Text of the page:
WHO Employees Linked to 80 Alleged Sexual Abuse Cases in DR Congo, Report Finds

The World Health Organization (WHO) on Tuesday has released its Independent Commission’s report into allegations of sexual abuse by aid workers during the Ebola outbreak in the Democratic Republic of Congo.

The investigation found more than 80 alleged cases of sexual abuse and exploitation including allegations implicating at least 20 WHO staff members with victims as young as 13 years of age. There were nine rape allegations among the recorded incidents.

The investigation implicated employees ranging from security guards and drivers to senior doctors, consultants, and epidemiologists, both Congolese and foreigners.

The investigation also established that most of the victims were vulnerable women and girls who were offered jobs in exchange for sex.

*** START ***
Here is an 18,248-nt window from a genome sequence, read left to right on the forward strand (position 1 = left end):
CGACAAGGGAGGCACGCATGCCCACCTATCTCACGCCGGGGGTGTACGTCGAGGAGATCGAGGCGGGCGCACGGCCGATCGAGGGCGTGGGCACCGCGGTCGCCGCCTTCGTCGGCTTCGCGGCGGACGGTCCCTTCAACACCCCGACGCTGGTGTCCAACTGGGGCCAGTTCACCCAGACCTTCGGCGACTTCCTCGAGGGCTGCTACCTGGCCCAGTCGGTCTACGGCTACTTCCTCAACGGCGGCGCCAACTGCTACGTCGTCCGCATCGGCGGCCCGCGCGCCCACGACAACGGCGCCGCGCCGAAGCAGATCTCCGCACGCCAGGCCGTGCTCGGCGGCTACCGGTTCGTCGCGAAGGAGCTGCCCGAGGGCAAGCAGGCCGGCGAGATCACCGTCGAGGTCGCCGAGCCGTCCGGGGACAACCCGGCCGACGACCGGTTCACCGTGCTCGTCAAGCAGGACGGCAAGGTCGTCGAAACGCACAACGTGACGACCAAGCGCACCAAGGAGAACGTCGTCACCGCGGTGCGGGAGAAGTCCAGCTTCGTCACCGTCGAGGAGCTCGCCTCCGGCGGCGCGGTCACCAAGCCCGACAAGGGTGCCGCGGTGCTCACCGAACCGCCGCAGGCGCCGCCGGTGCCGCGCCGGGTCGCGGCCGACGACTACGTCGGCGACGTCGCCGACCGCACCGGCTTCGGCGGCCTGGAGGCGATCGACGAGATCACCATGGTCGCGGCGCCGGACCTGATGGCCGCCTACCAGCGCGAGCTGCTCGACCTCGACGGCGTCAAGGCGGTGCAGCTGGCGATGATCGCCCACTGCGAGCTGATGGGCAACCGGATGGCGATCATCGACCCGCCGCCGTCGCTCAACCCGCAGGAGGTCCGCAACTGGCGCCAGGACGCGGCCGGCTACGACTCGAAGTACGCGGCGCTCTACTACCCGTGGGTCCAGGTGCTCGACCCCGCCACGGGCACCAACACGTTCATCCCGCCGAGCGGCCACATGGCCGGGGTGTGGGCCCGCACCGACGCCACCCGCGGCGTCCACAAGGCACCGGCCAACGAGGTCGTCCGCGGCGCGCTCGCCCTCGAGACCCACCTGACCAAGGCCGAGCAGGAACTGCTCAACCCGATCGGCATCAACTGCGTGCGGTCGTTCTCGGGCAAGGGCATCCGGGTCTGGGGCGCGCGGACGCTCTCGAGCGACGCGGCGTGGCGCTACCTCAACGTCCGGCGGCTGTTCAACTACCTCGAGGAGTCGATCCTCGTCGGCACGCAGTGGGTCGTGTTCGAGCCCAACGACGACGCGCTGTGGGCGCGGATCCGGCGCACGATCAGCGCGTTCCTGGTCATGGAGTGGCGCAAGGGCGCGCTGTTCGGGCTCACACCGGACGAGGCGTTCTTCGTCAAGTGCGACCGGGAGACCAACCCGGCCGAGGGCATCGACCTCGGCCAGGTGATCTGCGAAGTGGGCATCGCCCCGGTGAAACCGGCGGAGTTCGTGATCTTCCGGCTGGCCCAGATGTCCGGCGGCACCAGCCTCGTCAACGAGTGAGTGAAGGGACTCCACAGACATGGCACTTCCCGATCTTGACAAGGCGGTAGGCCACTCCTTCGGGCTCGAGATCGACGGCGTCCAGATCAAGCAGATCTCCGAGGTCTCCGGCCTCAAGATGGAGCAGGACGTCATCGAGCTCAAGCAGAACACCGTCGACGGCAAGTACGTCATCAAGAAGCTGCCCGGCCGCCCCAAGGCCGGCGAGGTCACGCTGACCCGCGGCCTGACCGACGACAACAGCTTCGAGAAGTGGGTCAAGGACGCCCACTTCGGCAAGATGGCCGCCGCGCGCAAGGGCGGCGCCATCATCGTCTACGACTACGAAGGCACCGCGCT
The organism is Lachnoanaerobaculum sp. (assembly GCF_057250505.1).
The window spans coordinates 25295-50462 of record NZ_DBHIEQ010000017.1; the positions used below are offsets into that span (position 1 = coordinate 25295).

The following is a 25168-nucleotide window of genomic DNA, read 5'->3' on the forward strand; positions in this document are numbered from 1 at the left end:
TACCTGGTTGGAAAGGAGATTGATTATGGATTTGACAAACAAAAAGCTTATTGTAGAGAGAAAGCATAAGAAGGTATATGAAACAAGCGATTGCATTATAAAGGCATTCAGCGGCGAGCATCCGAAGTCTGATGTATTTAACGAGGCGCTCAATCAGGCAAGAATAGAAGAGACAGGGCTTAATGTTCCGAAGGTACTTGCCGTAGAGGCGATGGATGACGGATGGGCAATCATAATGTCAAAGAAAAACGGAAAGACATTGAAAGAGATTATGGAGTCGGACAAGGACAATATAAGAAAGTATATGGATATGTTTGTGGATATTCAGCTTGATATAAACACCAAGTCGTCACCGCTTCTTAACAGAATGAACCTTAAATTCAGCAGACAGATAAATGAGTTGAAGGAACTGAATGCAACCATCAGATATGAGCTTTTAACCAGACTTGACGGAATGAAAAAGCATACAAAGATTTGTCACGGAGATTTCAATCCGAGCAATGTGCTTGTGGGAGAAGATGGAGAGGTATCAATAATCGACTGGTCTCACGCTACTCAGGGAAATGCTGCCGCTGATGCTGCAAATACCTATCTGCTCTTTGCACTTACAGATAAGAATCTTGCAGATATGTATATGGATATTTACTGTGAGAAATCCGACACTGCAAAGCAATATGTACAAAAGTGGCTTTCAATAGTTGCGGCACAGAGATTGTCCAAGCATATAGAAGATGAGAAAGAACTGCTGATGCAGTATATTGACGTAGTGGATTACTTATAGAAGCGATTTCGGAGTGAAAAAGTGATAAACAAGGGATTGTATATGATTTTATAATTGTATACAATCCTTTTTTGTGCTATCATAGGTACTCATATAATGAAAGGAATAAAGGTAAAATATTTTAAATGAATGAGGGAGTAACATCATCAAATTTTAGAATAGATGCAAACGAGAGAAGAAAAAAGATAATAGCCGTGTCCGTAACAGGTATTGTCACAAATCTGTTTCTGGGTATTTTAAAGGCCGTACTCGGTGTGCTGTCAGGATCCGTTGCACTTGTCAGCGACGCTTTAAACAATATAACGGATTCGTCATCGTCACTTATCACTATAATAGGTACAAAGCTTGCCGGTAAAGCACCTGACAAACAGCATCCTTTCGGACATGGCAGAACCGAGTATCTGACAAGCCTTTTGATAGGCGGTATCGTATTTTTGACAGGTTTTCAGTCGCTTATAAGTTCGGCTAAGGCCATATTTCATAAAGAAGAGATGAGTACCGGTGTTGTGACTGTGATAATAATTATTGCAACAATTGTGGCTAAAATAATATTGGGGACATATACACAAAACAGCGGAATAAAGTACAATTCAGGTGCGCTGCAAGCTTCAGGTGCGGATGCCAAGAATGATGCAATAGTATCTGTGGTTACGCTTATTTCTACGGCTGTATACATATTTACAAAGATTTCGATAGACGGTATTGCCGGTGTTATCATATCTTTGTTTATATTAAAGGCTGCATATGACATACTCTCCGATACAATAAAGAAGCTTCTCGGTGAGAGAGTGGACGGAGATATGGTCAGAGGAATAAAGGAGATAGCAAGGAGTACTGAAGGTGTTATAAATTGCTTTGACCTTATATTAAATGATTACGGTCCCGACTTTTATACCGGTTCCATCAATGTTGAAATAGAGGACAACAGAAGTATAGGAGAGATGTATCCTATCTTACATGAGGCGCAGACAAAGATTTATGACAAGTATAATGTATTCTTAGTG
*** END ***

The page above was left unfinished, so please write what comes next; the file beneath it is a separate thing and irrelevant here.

Paula Donovan, co-director of the Code Blue Campaign which is campaigning to end sexual exploitation by United Nations peacekeepers, commented that this “is the biggest finding of sexual abuse perpetrated during a single U.N. initiative in one area or one country during the time-bound period of a U.N. response effort.”

The independent probe was prompted after an Associated Press investigation found out that senior WHO management was aware of the allegations back in 2019 but failed to stop the harassment and even promoted one of the managers involved.

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